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Ending Decade-long Debate & Proving Einstein Right — HKUST Professor Riding High

For 10 long years, a debate has been raging about the speed of a single photon. Finally, a team led by HKUST assistant professor of physics, Prof Shengwang Du was able to lay the doubts to rest: single photons cannot travel faster than the speed of light in vacuum, reaffirming Einstein’s theory that nothing travels faster than the speed of light.

The findings of this basic research were published in Physical Review Letters recently. Besides Prof Du, the team consists of three postgraduate students Shanchao Zhang, Jiefei Chen and Chang Liu, and chair professors Michael Loy and George K L Wong. This is a highly productive team, this being the fifth time in the last two years that it has published its optics research results in the same journal, one of the most prestigious in physics. What's more, their papers were selected as editors' suggestions for reading. At the same time, it also appeared under a different title "Single Photons Obey the Speed Limits" in American Physical Society’s Physics Synopsis.

Photons are the fundamental quanta of light. This study shows that a single photon obeys the traffic law of the universe just as Einstein has claimed. Our team’s contribution is that it is the first to experimentally show that optical precursors exist at the single-photon level, and that they are the fastest part of the single-photon wave packet.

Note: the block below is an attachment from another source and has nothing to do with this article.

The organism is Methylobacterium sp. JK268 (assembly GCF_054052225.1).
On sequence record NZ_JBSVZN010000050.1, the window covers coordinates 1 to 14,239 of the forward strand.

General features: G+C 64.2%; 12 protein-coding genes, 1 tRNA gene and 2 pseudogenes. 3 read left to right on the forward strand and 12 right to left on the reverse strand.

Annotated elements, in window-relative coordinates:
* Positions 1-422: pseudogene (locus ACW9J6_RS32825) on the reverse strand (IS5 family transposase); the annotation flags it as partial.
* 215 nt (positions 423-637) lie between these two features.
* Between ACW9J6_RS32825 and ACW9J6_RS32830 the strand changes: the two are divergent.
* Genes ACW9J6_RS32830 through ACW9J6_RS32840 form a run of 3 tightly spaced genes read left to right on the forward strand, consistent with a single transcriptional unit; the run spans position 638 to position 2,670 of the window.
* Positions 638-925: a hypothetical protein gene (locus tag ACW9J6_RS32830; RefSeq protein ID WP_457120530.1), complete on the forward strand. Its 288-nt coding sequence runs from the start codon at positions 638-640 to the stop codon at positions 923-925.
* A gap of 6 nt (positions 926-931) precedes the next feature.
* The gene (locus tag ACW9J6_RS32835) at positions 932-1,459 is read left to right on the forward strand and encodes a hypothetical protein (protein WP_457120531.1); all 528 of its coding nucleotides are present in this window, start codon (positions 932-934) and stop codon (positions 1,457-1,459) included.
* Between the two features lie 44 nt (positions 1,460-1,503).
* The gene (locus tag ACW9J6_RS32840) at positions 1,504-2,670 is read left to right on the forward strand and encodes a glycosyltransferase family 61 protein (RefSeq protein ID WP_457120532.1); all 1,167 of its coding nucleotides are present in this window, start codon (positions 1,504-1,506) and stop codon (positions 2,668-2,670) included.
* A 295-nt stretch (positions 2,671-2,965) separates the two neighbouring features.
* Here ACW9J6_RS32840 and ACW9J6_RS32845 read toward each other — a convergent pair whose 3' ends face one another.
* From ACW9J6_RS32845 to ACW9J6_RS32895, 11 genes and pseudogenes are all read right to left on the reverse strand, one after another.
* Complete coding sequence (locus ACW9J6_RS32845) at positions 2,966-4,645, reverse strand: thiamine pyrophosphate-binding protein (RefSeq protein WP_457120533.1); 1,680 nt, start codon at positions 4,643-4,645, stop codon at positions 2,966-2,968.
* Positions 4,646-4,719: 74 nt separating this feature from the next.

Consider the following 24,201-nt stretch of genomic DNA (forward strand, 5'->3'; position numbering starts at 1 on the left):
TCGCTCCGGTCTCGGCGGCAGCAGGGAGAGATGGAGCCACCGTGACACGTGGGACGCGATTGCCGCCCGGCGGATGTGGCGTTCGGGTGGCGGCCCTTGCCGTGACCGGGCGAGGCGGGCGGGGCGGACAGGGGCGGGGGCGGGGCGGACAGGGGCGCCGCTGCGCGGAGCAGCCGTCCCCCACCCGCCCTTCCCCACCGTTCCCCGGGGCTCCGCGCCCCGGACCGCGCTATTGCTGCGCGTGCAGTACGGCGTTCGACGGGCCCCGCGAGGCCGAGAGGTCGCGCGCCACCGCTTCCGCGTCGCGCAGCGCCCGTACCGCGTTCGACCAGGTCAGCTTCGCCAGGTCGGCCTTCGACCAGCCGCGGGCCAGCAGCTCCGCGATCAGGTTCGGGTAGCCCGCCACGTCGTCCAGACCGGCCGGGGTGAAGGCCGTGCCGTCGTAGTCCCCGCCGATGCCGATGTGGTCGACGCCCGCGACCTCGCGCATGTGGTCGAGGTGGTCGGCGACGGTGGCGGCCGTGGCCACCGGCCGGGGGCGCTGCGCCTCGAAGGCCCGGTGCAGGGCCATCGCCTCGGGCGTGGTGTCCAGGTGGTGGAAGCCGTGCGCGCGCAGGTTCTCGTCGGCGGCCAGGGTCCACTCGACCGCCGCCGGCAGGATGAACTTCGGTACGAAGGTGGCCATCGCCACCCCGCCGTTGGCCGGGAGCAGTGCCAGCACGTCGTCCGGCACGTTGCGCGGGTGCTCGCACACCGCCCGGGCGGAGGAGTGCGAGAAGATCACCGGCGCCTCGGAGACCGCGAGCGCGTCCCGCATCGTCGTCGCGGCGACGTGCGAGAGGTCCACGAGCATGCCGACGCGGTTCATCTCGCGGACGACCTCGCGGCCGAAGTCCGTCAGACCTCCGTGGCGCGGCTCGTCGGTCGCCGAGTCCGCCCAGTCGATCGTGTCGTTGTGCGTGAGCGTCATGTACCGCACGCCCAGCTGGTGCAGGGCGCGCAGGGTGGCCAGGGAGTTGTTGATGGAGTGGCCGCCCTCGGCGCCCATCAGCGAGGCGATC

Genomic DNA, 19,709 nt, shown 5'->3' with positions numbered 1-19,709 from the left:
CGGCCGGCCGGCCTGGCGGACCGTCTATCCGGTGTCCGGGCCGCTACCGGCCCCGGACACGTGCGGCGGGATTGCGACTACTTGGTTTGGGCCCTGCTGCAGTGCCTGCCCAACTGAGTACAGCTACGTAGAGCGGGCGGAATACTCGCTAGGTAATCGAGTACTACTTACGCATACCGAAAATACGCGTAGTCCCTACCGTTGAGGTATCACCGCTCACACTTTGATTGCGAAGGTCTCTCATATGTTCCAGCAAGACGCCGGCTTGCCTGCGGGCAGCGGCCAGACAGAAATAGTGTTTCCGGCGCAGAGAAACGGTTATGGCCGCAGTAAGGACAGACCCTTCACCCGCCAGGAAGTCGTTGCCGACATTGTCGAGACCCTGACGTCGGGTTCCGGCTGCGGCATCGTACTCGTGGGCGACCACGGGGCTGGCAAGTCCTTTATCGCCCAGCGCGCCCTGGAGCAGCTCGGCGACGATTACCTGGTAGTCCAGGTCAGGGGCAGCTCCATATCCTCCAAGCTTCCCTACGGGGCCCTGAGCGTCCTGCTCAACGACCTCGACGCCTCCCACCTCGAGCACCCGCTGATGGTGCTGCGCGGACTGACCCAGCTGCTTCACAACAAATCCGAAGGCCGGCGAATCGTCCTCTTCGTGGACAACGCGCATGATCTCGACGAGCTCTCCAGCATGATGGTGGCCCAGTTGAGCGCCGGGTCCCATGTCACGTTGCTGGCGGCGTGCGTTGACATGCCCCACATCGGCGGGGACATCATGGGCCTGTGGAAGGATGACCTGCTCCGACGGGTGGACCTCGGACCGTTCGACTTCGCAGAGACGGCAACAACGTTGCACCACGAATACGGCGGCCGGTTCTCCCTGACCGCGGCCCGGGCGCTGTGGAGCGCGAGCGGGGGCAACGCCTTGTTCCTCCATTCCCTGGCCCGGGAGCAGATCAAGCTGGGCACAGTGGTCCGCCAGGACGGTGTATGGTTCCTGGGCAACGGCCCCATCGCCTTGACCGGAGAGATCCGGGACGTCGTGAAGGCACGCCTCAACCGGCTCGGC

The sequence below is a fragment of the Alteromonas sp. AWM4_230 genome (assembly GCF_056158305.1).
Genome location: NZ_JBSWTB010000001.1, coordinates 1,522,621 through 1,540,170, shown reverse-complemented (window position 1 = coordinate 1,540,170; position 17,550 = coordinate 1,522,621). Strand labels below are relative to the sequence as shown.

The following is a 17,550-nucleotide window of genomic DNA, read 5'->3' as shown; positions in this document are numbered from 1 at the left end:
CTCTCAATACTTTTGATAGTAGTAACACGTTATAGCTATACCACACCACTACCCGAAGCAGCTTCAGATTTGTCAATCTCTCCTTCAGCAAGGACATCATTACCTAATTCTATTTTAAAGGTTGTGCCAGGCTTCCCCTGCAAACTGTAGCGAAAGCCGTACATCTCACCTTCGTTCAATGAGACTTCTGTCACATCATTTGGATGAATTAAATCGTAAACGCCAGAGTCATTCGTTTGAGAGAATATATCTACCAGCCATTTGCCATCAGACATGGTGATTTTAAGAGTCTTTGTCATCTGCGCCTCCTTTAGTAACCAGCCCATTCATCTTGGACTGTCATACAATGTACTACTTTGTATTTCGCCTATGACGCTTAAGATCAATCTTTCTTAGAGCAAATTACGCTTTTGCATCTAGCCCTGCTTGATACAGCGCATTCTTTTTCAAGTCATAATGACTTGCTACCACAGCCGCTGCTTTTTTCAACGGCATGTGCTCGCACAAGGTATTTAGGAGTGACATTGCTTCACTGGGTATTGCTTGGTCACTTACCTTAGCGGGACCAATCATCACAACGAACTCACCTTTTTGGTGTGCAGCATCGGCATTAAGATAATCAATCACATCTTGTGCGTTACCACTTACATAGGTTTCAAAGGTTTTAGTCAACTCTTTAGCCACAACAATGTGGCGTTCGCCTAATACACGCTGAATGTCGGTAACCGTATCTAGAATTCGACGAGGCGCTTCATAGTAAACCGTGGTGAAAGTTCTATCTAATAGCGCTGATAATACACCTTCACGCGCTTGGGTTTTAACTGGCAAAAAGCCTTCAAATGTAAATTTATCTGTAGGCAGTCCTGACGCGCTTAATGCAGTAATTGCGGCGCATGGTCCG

The significance of these findings is that they add to our understanding of how a single photon moves, according to the team leader Prof Du. They also confirm the upper bound on how fast information travels with light. By showing that single photons cannot travel faster than the speed of light, this study brings closure to the debate on the true speed of information carried by a single photon. Its findings will likely enable scientists to have a better idea on the transmission of quantum information.

This is basic research at its highest, among others ongoing at the university, pushing the frontiers of knowledge, while our other scientists are busy achieving their breakthroughs in applied research.